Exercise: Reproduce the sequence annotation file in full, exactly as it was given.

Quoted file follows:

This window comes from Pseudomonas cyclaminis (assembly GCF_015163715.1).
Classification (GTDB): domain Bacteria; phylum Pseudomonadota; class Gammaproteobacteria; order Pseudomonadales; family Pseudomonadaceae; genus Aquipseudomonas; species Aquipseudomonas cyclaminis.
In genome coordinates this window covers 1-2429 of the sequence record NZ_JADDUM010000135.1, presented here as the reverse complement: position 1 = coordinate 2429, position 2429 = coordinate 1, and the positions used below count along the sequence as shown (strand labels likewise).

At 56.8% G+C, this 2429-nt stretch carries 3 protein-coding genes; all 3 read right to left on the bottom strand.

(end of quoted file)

This window comes from Pseudomonas cyclaminis (assembly GCF_015163715.1).
Classification (GTDB): domain Bacteria; phylum Pseudomonadota; class Gammaproteobacteria; order Pseudomonadales; family Pseudomonadaceae; genus Aquipseudomonas; species Aquipseudomonas cyclaminis.
In genome coordinates this window covers 1-2429 of the sequence record NZ_JADDUM010000135.1, presented here as the reverse complement: position 1 = coordinate 2429, position 2429 = coordinate 1, and the positions used below count along the sequence as shown (strand labels likewise).

At 56.8% G+C, this 2429-nt stretch carries 3 protein-coding genes; all 3 read right to left on the bottom strand.